For example, the Koreans, who came to the island during the Japanese mobilisation, were at first very disappointed not to find their favourite kimcha (or nappa cabbage). So they started pickling other plants in a similar way.

That's how the Korean carrot salad appeared, which was unknown in Korea, as well as marinaded fresh fern sprouts with pickled burdock.

Korean cuisine is very popular in Sakhalin. The locals insist that the recipe of the famous pyanse (a steamed bun stuffed with cabbage and meat) was invented on the island.

One of the most interesting Sakhalin dishes is the fern.

There are three species which the locals are especially fond of: the bracken, the osmunda, and the fiddlehead fern. Ferns are gathered and prepared in the spring. They are prepared as follows: fresh, dried or salted ferns are soaked for at least 24 hours. After that, they are boiled or fried, and then stewed with onions, pepper, soy sauce and vegetable oil. At the end, garlic or sesame may be added. The dish is served slightly chilled.

Burdock is cooked in a similar way. Burdock is one of the claims to fame of modern Sakhalin cuisine.

"I have not seen such huge burdock as grows here anywhere else in Russia...they seem fantastic at night in the moonlight," recollected the Russian writer Anton Chekhov, who visited Sakhalin in 1890.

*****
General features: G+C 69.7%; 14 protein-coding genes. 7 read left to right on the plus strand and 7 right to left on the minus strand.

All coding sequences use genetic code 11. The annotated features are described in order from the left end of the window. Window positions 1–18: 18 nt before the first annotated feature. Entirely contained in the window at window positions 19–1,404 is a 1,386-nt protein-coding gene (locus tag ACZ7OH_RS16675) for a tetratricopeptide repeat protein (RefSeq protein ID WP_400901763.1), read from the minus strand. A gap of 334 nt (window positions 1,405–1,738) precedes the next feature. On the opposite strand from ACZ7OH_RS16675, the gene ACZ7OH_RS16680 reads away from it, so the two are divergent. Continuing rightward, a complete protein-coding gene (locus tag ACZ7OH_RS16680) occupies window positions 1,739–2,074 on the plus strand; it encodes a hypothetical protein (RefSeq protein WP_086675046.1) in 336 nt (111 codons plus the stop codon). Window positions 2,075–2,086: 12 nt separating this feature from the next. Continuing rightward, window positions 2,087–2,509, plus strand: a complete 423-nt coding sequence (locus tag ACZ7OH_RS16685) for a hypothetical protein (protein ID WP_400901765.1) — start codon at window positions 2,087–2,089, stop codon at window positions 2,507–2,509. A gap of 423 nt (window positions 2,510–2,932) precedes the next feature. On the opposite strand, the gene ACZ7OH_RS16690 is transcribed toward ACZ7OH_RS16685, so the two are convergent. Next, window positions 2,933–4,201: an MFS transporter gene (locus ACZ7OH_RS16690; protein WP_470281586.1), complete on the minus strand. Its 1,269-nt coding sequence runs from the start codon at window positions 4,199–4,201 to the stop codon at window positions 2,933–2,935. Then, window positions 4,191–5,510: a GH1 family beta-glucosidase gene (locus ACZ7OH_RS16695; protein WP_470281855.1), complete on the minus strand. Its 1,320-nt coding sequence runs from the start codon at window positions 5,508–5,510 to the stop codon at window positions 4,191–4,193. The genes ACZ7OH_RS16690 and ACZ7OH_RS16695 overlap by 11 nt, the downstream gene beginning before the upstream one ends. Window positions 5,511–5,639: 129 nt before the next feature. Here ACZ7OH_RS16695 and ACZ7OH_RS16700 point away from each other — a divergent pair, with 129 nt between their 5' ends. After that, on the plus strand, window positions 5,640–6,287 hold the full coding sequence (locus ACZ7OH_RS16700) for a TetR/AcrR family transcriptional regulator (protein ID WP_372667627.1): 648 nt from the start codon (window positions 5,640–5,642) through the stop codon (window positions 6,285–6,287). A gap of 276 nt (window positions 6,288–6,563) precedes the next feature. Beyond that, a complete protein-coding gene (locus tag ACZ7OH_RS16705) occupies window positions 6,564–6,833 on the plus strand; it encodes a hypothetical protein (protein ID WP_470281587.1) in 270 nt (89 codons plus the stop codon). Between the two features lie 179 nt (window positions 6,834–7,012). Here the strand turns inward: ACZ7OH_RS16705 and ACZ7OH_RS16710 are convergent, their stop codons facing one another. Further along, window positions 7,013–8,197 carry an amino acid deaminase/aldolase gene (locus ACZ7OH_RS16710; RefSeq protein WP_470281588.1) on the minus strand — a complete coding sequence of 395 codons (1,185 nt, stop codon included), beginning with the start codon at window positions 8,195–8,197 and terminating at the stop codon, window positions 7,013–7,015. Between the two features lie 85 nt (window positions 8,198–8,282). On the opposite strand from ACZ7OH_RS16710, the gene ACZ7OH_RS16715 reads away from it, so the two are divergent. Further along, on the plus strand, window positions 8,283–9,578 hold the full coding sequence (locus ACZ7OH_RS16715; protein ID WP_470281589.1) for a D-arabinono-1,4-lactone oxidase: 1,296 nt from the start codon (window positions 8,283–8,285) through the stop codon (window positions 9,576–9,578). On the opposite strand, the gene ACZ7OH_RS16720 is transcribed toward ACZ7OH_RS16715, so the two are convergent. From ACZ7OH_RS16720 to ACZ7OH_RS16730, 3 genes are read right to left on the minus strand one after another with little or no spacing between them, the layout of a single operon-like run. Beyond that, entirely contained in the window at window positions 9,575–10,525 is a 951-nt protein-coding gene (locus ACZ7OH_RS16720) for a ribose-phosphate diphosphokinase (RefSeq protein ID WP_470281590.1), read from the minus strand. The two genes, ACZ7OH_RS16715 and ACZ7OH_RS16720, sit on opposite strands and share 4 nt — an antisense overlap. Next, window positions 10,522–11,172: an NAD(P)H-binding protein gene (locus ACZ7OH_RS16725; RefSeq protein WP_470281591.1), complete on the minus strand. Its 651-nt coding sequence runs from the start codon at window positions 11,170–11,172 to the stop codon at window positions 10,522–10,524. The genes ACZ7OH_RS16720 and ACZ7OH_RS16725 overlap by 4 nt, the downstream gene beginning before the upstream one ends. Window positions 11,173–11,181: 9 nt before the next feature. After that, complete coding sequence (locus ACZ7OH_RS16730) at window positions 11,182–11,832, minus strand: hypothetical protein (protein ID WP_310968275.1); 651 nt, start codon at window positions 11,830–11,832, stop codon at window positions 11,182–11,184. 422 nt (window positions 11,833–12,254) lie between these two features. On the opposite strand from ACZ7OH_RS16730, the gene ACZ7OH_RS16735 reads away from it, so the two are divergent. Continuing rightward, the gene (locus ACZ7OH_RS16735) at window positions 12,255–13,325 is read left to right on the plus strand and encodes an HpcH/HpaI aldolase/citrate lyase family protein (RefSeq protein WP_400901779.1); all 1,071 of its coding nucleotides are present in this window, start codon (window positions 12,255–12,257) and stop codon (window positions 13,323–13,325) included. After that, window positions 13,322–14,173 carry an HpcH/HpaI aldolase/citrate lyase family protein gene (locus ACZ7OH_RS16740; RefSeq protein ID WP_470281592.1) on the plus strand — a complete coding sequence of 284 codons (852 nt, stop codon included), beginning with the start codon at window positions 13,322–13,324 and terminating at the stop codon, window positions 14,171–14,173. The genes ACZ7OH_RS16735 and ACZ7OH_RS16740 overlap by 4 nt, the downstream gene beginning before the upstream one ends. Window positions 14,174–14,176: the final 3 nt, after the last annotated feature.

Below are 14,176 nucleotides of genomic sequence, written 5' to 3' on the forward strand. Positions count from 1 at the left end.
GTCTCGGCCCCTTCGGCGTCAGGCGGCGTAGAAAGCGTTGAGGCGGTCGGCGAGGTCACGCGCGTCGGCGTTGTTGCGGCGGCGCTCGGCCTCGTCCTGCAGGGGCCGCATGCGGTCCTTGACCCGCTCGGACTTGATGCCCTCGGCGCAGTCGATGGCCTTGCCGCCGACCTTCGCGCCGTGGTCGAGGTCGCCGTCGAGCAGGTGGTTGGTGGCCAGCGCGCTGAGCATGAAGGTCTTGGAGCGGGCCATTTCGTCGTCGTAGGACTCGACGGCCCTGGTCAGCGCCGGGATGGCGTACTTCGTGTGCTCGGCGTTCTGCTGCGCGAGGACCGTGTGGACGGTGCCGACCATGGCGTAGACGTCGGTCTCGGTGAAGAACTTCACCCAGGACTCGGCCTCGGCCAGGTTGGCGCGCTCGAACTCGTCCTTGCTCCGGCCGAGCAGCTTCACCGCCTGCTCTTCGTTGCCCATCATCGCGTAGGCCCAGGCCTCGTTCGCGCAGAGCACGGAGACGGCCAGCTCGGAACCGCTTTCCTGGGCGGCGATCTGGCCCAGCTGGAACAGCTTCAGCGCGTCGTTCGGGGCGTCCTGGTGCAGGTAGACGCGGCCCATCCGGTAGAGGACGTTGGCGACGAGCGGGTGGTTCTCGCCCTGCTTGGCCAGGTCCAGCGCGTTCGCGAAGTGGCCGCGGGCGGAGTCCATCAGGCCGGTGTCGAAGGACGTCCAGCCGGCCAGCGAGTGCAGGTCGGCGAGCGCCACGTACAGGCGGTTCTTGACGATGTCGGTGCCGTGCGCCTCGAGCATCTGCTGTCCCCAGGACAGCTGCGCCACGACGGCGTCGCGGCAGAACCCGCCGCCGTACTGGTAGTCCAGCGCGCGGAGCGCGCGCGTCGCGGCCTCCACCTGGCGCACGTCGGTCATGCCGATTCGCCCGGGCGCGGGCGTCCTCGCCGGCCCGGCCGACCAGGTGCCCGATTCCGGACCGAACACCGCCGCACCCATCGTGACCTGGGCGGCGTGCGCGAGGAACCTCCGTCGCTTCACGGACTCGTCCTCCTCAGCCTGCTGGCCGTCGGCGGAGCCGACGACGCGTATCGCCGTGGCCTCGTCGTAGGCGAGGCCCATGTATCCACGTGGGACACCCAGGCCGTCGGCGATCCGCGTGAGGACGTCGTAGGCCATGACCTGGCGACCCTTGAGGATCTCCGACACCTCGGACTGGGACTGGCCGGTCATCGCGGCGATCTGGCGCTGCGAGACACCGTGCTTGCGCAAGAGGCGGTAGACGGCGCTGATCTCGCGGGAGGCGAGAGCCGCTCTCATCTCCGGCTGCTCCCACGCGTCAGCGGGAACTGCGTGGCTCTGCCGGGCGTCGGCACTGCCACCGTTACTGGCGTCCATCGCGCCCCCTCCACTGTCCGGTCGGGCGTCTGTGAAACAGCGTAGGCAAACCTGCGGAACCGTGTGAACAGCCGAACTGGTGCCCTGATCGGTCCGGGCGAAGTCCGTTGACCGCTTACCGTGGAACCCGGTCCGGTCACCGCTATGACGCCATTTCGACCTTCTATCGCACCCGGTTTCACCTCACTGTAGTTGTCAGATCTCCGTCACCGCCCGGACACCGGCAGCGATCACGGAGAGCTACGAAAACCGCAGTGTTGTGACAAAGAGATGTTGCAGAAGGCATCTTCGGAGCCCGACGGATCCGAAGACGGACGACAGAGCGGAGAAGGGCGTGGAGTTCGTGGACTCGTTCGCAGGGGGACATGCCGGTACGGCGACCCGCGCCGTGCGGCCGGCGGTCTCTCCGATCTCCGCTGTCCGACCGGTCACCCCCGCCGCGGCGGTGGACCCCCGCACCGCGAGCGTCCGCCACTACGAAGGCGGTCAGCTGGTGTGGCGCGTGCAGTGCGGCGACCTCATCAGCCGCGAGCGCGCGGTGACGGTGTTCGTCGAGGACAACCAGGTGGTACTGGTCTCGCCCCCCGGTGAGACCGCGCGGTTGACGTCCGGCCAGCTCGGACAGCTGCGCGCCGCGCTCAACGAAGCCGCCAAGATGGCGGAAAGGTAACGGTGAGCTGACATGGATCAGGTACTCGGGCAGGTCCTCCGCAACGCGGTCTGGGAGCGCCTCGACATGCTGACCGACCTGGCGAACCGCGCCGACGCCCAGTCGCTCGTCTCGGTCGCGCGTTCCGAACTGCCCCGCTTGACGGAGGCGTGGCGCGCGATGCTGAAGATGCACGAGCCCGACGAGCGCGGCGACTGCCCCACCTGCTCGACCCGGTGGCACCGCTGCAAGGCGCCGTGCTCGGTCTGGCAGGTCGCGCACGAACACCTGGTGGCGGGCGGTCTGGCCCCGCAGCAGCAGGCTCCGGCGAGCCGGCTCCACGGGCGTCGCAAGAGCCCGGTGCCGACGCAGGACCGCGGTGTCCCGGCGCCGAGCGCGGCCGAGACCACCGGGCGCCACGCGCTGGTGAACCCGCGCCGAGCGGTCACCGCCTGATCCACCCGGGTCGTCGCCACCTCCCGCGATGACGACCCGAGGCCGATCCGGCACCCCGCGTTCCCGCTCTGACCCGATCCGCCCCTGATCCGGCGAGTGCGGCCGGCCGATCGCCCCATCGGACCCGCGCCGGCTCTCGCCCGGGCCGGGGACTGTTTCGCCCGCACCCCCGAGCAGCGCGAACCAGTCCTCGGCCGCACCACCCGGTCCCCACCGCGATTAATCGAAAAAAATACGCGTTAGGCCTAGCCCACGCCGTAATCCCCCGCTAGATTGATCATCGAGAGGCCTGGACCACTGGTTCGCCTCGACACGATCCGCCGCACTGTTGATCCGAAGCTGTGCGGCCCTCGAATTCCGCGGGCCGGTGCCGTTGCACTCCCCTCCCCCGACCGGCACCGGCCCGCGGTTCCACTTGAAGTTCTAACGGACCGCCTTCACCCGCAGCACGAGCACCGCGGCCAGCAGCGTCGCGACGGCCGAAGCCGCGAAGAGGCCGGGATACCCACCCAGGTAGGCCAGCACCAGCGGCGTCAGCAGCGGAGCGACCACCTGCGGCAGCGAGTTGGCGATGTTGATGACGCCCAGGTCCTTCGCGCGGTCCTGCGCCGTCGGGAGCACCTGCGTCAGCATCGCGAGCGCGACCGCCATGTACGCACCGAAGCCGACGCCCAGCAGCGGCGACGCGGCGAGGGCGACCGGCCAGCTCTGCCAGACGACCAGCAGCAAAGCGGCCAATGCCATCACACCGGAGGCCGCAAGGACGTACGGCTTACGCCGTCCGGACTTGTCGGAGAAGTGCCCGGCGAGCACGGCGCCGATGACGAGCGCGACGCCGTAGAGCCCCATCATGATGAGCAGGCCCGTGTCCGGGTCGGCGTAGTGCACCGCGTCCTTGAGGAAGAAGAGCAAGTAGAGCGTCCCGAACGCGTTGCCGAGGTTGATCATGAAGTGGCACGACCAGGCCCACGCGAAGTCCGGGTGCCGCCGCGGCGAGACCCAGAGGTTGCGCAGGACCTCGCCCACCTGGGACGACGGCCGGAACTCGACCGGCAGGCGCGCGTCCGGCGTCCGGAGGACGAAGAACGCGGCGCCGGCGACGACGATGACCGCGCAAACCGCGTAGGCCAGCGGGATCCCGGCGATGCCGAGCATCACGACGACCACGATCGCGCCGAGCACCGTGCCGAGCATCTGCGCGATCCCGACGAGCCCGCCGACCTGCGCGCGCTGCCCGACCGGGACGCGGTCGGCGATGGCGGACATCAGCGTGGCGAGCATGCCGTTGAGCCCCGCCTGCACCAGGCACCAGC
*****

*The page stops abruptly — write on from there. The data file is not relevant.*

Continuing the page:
Chefs create real culinary masterpieces adding this plant to dishes. Burdock is soaked in water and then boiled or stewed with onion and spices. It can also be served as a separate dish or a side dish.

Sakhalin cuisine also makes extensive use of pickled marsh marigold, which is considered a poisonous plant. In May, locals gather its fresh buds. To make a salad of them, the buds are boiled and soaked for a long time. After that, the plant is seasoned with fried onion, a little sugar, pepper, garlic and soy sauce, and then served.

Sakhalin cuisine is closely associated with fish and seafood.

The locals joke that the main dish of the island is the "Sakhalin sandwich", or a piece of bread generously covered with caviar.

In Sakhalin, caviar really is eaten by the spoonful!

Sakhalin cuisine includes crab, shrimp, oysters and scallops.

Smelt fish occupies a special pride of place. When fresh, it smells like cucumber. Dried smelt goes great with beer. By the way, beer is brewed in many Sakhalin cities. When you come to Sakhalin, you can also try beer made by Japanese brewers.

In the north of Sakhalin, the cuisine is also diverse. The local diet includes venison, dried and frozen fish, plant roots, wild leek, nuts, mushrooms, as well as various flowers stocked up during the summer. Here you can taste quite unusual dishes, such as seal meat or bear meat. You can also treat yourself to such delicious northern berries as blueberries and crowberries.